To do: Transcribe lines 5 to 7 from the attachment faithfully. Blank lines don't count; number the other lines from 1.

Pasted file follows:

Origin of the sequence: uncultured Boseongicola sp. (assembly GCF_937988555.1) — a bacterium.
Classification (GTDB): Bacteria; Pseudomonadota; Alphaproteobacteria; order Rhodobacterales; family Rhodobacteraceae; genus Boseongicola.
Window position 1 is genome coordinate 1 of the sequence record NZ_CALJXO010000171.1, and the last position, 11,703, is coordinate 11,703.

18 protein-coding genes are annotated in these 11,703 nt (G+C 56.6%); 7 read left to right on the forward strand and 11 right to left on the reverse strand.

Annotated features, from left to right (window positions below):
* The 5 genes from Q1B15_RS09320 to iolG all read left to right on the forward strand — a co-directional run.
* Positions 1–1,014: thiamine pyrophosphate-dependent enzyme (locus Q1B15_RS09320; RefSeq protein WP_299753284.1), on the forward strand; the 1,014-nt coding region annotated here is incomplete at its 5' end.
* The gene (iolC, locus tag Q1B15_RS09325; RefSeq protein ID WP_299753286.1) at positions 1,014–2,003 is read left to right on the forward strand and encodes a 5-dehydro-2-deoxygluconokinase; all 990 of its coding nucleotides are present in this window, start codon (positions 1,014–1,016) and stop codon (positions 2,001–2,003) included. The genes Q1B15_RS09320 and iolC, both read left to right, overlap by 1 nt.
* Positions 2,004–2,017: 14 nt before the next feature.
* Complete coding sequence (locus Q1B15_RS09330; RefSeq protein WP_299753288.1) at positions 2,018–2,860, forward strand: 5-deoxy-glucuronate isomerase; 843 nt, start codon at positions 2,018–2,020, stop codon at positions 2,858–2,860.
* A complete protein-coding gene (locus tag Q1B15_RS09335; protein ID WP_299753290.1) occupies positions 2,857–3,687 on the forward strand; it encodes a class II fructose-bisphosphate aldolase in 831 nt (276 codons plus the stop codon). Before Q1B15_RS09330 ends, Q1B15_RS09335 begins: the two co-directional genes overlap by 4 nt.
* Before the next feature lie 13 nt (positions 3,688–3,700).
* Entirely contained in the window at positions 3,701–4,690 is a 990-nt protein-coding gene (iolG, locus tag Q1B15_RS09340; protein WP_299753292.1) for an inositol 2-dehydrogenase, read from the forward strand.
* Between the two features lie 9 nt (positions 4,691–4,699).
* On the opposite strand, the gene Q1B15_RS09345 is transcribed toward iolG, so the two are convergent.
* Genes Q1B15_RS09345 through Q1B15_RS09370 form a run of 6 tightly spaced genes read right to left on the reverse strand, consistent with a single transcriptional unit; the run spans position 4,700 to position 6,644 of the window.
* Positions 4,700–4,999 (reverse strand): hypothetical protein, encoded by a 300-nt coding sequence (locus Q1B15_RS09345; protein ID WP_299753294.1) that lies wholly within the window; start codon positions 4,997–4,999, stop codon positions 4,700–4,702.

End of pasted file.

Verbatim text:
Annotated features, from left to right (window positions below):
* The 5 genes from Q1B15_RS09320 to iolG all read left to right on the forward strand — a co-directional run.
* Positions 1–1,014: thiamine pyrophosphate-dependent enzyme (locus Q1B15_RS09320; RefSeq protein WP_299753284.1), on the forward strand; the 1,014-nt coding region annotated here is incomplete at its 5' end.